THE growth of popular teaching programs that help mature age people get into university study is under threat at the University of Newcastle.
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The federal education department wrote to the university last month to advise under a new policy it was capping the number of government-funded places in the university’s enabling program to 1505.

It’s a surprise move given the federal government’s policy of getting more people into university study, in particular the disadvantaged and those from rural and regional areas.

The University of Newcastle is the largest provider of enabling programs in the country, which has helped it to have high numbers of students from disadvantaged backgrounds.

They have three enabling and two diploma programs to help get school-leavers and older people into degrees.

Enabling programs are a kind of bridging course and include Open Foundation, Newstep or Yapug, which prepare people for university over the course of a year and give them a credential to apply for a degree.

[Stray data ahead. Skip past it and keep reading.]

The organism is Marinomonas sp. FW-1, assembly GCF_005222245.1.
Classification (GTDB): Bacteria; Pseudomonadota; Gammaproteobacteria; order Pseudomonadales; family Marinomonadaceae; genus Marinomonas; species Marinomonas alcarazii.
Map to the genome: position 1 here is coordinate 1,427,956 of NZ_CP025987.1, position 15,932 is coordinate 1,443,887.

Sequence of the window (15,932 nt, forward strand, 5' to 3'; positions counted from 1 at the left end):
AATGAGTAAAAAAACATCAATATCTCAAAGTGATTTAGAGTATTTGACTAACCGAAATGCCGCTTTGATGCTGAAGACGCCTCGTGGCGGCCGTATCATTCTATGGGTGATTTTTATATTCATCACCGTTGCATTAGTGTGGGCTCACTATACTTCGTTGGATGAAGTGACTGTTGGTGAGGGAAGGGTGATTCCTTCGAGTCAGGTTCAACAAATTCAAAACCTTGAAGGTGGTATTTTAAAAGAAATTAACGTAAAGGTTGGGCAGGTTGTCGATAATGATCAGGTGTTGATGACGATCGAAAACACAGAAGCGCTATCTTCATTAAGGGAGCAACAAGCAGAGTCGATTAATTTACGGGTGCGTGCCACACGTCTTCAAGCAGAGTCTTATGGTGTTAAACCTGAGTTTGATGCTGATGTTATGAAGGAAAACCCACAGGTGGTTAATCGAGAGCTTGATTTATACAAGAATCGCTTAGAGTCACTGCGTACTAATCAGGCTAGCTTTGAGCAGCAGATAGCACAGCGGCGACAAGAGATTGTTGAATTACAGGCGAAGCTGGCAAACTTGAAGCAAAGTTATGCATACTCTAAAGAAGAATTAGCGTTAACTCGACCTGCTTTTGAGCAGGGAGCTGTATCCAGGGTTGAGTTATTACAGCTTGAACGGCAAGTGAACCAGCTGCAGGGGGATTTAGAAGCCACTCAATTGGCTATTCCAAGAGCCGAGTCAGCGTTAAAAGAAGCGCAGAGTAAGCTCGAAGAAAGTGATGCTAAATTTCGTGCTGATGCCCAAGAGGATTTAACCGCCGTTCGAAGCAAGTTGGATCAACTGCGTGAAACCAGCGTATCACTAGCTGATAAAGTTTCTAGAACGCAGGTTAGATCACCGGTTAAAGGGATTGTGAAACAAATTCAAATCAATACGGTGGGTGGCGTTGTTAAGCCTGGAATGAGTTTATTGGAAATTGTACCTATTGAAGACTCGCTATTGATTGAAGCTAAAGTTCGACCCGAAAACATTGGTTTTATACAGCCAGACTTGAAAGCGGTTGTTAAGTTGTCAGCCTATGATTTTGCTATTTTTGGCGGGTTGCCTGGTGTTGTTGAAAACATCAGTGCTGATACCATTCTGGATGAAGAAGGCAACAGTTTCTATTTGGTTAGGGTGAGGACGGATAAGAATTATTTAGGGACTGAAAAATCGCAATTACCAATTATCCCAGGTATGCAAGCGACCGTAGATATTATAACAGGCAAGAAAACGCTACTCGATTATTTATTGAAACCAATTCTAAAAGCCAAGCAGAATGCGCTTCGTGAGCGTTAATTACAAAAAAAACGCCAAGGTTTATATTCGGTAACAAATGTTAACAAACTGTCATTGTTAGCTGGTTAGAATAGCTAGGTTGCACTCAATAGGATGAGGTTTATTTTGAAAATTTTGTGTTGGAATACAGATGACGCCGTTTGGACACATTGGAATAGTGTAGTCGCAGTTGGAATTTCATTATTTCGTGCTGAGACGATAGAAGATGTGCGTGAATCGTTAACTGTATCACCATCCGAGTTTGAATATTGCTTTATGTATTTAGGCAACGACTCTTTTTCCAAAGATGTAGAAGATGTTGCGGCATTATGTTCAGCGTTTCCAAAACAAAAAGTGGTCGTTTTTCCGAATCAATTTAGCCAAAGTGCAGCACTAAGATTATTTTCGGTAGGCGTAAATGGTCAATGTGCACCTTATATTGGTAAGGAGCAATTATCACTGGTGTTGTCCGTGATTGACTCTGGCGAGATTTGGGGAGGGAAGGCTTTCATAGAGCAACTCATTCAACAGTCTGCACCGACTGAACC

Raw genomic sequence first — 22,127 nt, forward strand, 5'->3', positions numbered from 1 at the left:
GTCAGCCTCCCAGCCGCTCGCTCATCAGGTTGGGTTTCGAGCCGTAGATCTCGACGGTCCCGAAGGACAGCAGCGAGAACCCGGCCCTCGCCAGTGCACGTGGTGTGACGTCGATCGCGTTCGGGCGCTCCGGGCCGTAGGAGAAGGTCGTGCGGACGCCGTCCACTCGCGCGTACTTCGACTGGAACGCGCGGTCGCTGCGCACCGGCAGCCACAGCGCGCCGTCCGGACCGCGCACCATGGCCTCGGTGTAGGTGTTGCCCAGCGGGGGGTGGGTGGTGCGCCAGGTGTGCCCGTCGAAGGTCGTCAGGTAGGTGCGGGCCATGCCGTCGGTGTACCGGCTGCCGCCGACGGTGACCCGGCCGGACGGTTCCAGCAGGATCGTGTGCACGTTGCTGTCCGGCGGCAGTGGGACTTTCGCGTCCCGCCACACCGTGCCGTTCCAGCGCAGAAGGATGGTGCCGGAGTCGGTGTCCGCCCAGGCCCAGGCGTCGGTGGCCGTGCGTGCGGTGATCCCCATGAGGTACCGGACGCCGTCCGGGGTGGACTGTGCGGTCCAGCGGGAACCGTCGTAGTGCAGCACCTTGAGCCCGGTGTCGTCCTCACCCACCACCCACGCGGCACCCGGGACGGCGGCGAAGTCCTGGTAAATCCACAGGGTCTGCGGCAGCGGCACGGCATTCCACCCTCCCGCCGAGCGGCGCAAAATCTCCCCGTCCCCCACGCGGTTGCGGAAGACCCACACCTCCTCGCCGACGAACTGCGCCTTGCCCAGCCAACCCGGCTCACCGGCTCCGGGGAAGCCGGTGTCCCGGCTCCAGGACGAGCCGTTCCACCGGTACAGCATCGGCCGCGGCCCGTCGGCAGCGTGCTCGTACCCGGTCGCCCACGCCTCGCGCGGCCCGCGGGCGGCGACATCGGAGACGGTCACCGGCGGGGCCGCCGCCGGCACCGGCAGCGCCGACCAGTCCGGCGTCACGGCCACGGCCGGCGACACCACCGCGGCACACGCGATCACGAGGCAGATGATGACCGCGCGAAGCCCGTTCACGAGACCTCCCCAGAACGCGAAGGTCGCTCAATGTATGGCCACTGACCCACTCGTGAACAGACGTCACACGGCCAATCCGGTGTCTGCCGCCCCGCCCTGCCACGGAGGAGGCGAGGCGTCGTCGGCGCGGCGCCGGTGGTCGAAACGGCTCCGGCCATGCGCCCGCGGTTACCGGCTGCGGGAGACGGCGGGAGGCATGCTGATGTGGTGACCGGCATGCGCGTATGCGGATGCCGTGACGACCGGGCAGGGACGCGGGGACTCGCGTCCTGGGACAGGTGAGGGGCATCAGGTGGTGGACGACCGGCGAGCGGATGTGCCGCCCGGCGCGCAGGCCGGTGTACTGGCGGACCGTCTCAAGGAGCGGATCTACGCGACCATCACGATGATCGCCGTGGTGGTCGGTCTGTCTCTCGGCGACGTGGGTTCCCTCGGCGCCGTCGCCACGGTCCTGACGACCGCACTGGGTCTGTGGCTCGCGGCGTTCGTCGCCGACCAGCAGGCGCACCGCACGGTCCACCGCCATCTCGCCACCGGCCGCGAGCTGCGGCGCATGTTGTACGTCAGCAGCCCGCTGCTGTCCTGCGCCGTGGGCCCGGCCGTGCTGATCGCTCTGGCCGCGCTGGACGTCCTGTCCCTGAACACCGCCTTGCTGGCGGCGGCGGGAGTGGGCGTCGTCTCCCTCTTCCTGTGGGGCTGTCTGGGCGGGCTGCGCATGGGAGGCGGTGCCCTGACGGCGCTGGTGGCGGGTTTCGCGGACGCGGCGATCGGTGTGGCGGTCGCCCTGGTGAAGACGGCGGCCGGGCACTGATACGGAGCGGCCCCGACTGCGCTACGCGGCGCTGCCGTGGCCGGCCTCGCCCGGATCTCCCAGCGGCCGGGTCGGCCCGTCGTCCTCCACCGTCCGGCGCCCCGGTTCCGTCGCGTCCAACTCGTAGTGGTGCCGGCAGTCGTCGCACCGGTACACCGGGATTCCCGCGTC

The university estimated that under a cap it would have a shortfall of 51 places next year and 87 in 2013.

A report to the university council said Newcastle would be ‘‘significantly affected’’ by the move to capped places and any reduction would negatively affect its ability to meet undergraduate student growth targets.

‘‘The demographic profile of our region is such that an increased capacity in enabling education is essential to improving access and participation rates,’’ it noted.

More than one-quarter of people who complete a government-funded enabling course in Australia do so at the university’s English Language and Foundation Studies Centre.

Vice-Chancellor Caroline McMillen said they had approached the department and expressed their concern.